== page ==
Palinopsia (Greek: palin for "again" and opsia for "seeing") is a visual disturbance defined as the persistent recurrence of a visual image after the stimulus has been removed. Palinopsia is not a diagnosis, but a broad term that describes a heterogeneous group of pathological visual symptoms with a wide variety of etiologies. Visual perseveration is synonymous with palinopsia.
In 2014, Gersztenkorn and Lee comprehensively reviewed all cases of palinopsia in the literature and subdivided it into two clinically relevant groups: illusory palinopsia and hallucinatory palinopsia. Hallucinatory palinopsia, usually due to seizures or posterior cortical lesions, describes afterimages that are formed, long-lasting, and high resolution. Illusory palinopsia, usually due to migraines, head trauma, prescription drugs, or hallucinogen persisting perception disorder (HPPD), describes afterimages that are affected by ambient light and motion and are unformed, indistinct, or low resolution.
Differentiation from physiological afterimages
Palinopsia is a pathological symptom and should be distinguished from physiological afterimages, a common and benign phenomenon. Physiological afterimages appear when viewing a bright stimulus and shifting visual focus. For example, after staring at a computer screen and looking away, a vague afterimage of the screen remains in the visual field. A stimulus consistently produces the same afterimage, which is dependent on the stimulus intensity and contrast, the time of fixation, and the retinal adaptation state. Physiological afterimages are usually the complementary color of the original stimulus (negative afterimage), while palinoptic afterimages are usually the same color as the original stimulus (positive afterimage). There is some ambiguity between illusory palinopsia and physiological afterimages since there are not concrete symptomatic criteria which determines if an afterimage is pathological.
Illusory versus hallucinatory
Illusory palinopsia is due to an abnormality in the original perception of a stimulus and is similar to a visual illusion: the distorted perception of a real external stimulus. Hallucinatory palinopsia is due to an abnormality after a stimulus has been encoded in visual memory and is similar to a complex visual hallucination: the creation of a formed visual image where none exists.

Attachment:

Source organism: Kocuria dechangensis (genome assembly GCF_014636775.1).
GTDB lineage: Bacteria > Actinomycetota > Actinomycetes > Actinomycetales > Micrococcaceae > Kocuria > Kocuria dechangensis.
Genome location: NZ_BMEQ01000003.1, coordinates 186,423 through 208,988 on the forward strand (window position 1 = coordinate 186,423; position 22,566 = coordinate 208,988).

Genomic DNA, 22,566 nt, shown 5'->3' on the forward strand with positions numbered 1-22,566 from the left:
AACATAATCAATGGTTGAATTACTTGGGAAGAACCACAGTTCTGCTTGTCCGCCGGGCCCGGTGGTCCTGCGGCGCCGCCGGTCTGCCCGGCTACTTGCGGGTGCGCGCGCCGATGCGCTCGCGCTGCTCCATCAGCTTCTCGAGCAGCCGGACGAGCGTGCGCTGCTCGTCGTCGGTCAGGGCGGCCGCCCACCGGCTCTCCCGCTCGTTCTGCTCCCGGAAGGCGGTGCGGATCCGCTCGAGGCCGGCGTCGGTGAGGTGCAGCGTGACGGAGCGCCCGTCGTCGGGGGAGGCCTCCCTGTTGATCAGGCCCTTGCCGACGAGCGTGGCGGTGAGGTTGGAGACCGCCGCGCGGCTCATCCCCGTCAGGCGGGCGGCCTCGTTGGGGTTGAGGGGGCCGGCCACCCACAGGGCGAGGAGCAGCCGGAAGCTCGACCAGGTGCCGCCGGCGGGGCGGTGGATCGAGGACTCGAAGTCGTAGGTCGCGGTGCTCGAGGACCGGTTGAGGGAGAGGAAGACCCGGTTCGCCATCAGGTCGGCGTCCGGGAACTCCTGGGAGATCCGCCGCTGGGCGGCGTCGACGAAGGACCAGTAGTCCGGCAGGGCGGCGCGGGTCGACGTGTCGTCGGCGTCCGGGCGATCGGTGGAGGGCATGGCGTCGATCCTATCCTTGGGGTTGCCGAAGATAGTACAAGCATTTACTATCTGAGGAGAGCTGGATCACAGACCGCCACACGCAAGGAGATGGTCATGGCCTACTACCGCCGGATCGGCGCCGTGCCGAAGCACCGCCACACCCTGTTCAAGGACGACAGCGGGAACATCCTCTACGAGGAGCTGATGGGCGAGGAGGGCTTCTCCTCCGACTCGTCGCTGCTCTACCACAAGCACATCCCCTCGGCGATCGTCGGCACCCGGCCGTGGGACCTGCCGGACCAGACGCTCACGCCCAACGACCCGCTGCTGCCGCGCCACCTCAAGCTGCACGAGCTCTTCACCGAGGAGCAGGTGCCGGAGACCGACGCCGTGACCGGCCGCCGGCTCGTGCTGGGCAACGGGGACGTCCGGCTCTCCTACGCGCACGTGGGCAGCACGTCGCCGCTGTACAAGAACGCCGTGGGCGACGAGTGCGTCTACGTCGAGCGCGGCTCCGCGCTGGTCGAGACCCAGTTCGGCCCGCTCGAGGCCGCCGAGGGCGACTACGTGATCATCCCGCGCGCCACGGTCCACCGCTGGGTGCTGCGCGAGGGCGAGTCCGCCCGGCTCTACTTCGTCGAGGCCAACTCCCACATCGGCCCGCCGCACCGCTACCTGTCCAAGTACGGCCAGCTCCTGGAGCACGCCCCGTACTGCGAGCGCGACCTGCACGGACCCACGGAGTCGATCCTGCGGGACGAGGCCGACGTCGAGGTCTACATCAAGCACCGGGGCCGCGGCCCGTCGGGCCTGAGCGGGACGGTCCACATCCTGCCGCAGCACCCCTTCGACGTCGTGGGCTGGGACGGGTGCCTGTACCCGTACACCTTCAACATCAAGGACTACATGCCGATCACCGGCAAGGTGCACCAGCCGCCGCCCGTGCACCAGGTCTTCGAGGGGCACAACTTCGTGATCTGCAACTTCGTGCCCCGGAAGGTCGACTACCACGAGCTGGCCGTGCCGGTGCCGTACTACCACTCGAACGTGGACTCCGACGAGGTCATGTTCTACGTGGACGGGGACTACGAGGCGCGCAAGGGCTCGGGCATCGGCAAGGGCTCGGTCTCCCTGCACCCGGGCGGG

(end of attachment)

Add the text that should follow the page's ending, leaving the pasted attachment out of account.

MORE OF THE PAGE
External conditions such as stimulus intensity, background contrast, fixation, and movement typically affect the generation and severity of illusory palinopsia but not hallucinatory palinopsia. Illusory palinopsia consists of afterimages that are short-lived or unformed, occur in the same location in the visual field as the original stimulus, and are continuous or predictable. Hallucinatory palinopsia describes formed afterimages and scenes that are lifelike, high-resolution, long-lasting, occur anywhere in the visual field, and are unpredictable. Illusory palinopsia are caused by diffuse neuronal pathology such as global alterations in neurotransmitter receptors, while hallucinatory palinopsia is typically caused by focal cortical pathology.
The clinical characteristics that separate illusory from hallucinatory palinopsia also help differentiate and assess risk in visual illusions and hallucinations. Complex (formed) visual hallucinations are more worrisome than simple visual hallucinations or visual illusions.
People with palinopsia frequently report other visual illusions and hallucinations such as photopsias, dysmetropsia i.e. Alice in Wonderland syndrome (micropsia, macropsia, teleopsia, and pelopsia), visual snow, oscillopsia, entoptic phenomena, and cerebral polyopia.
Etiology and pathophysiology
Posterior visual pathway cortical lesions (tumor, abscess, hemorrhage, infarction, arteriovenous malformation, cortical dysplasia, aneurysm) and various seizure etiologies (hyperglycemia, ion channel mutations, Creutzfeldt–Jakob disease, idiopathic seizures, etc.) cause focal cortical hyperactivity or hyperexcitability, resulting in inappropriate, persistent activation of a visual memory circuit.
Illusory palinopsia is a dysfunction of visual perception, resulting from diffuse, persistent alterations in neuronal excitability that affect physiological mechanisms of light or motion perception. Illusory palinopsia is caused by migraines, HPPD, prescription drugs, head trauma, or may be idiopathic. Trazodone, nefazodone, mirtazepine, topiramate, clomiphene, oral contraceptives, and risperidone have been reported to cause illusory palinopsia. A patient frequently has multiple types of illusory palinopsia, which represent dysfunctions in both light and motion perception. Light and motion are processed via different pathways, suggesting diffuse or global excitability alterations.
Research needs to be performed on the efficacy of the various pharmaceuticals for treating illusory palinopsia. It is unclear if the symptoms' natural history and treatment are influenced by the etiology. It is also not clear if there is treatment efficacy overlap for illusory palinopsia and the other co-existing diffuse persistent illusory phenomenon such as visual snow, oscillopsia, dysmetropsia, and halos.
Future advancements in fMRI could potentially further our understanding of hallucinatory palinopsia and visual memory. Increased accuracy in fMRI might also allow for the observation of subtle metabolic or perfusional changes in illusory palinopsia, without the use of ionizing radiation present in CT scans and radioactive isotopes. Studying the psychophysics of light and motion perception could advance our understanding of illusory palinopsia, and vice versa. For example, incorporating patients with visual trailing into motion perception studies could advance our understanding of the mechanisms of visual stability and motion suppression during eye movements (e.g. saccadic suppression).
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